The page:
In French Guiana, gold miners working illegally represents a major reservoir of malaria. This mobile population, mainly of Brazilian descent, enters the French Guianese forest from neighbouring countries, Suriname and Brazil. A complex and innovative intervention was piloted as a cooperation with the three involved countries involved to control malaria in this specific population. The principle was that health workers called “facilitators” provide the participants with a self-diagnosis and self-treatment kit along with adequate training and material to rapidly manage an episode of malaria symptoms on their own, when they find themselves isolated from health care services.
Despite recent intensification of control measures, Plasmodium vivax poses a major challenge for malaria elimination efforts. Liver-stage hypnozoite parasites that cause relapsing infections can be cleared with primaquine; however, poor treatment adherence undermines drug effectiveness. Tafenoquine, a new single-dose treatment, offers an alternative option for preventing relapses and reducing transmission. In 2018, over 237,000 cases of malaria were reported to the Brazilian health system, of which 91.5% were due to P. vivax.
The population history of Plasmodium simium, which causes malaria in sylvatic Neotropical monkeys and humans along the Atlantic Coast of Brazil, remains disputed. Genetically diverse P. vivax populations from various sources, including the lineages that founded the species P. simium, are thought to have arrived in the Americas in separate migratory waves.
Vale do Rio Juruá in western Acre, Brazil, is a persistent malaria transmission hotspot partly due to fish farming development that was encouraged to improve local standards of living. Fish ponds can be productive breeding sites for Amazonian malaria vector species, including Nyssorhynchus darlingi, which, combined with high human density and mobility, add to the local malaria burden.This study reports entomological profile of immature and adult Ny. darlingi at three sites in Mâncio Lima, Acre, during the rainy and dry season (February to September, 2017).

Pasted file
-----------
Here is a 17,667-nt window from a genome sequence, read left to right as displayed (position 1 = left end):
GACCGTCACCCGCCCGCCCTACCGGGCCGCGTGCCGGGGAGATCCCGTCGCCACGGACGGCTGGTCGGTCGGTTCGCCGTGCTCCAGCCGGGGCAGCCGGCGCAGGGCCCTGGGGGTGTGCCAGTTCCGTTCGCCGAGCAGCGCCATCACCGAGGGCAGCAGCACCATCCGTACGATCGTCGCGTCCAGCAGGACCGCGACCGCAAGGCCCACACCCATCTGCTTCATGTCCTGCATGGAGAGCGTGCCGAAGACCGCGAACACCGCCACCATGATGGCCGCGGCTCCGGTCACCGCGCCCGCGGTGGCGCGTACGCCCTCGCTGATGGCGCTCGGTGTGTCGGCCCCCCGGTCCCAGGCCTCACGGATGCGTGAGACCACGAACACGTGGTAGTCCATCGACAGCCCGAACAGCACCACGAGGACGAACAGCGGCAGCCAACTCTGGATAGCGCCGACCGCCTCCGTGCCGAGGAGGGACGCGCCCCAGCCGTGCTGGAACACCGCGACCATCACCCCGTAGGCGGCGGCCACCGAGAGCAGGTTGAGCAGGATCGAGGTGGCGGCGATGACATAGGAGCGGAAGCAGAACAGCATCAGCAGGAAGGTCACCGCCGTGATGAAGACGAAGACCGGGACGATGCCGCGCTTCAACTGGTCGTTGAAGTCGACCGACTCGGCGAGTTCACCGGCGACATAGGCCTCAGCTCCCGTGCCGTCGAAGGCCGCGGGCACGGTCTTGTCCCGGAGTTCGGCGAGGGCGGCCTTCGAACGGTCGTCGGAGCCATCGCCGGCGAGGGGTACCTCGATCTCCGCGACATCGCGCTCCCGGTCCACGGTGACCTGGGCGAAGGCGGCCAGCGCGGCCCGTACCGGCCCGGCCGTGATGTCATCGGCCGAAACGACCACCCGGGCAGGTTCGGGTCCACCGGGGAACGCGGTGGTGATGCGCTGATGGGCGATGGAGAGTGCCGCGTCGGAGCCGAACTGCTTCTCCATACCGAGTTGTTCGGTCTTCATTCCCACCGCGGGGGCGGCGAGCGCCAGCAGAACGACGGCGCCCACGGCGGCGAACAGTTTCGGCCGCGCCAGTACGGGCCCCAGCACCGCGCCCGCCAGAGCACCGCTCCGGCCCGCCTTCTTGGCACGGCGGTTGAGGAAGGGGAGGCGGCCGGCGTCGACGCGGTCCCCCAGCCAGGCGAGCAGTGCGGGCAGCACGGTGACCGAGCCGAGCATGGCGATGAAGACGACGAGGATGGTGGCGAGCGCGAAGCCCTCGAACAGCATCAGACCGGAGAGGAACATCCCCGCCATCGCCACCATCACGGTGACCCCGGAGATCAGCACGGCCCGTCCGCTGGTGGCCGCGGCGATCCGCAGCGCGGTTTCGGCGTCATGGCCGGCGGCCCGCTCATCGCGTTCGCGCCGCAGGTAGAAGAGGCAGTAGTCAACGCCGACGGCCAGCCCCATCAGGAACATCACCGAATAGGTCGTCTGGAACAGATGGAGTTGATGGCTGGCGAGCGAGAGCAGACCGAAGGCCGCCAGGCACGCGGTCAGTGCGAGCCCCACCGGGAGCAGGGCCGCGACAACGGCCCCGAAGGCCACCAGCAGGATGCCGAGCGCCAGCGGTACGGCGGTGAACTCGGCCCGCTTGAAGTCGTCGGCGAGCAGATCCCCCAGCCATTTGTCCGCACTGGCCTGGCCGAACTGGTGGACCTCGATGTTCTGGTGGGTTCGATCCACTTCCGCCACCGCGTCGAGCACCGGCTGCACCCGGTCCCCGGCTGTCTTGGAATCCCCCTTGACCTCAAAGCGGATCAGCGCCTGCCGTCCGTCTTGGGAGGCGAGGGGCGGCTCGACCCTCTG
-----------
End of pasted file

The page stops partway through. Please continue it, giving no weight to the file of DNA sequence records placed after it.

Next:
Cross-border malaria is a major barrier to elimination efforts. Along the Venezuela-Brazil-Guyana border, intense human mobility fueled primarily by a humanitarian crisis and illegal gold mining activities has increased the occurrence of cross-border cases in Brazil. Roraima, a Brazilian state situated between Venezuela and Guyana, bears the greatest burden. This study analyses the current cross-border malaria epidemiology in Northern Brazil between the years 2007 and 2018.
To evaluate the predictive power of different malaria case time-series models in the state of Amapá, Brazil, for the period 1997-2016.
As malaria endemic countries strive towards elimination, intensified spatial heterogeneities of local transmission could undermine the effectiveness of traditional intervention policy.
The idea of this paper is to draw a parallel between two diametrically opposed political economies of medicine that coexist today. The first is embodied in the invention, appropriation, and distribution of antivirals for hepatitis C, particularly sofosbuvir, which was commercialized at an initial price of $85,000 in the United States, €56,000 in France, and $8000 in Brazil.
To achieve malaria elimination, it is important to determine the role of human mobility in parasite transmission maintenance. The Alto Juruá basin (Brazil) exhibits one of the largest vivax and falciparum malaria prevalence in the Amazon. The goal of this study was to estimate the contribution of human commutes to malaria persistence in this region, using data from an origin-destination survey.
Plasmodium vivax is a neglected human malaria parasite that causes significant morbidity in the Americas, the Middle East, Asia, and the Western Pacific. Population genomic approaches remain little explored to map local and regional transmission pathways of P. vivax across the main endemic sites in the Americas, where great progress has been made towards malaria elimination over the past decades.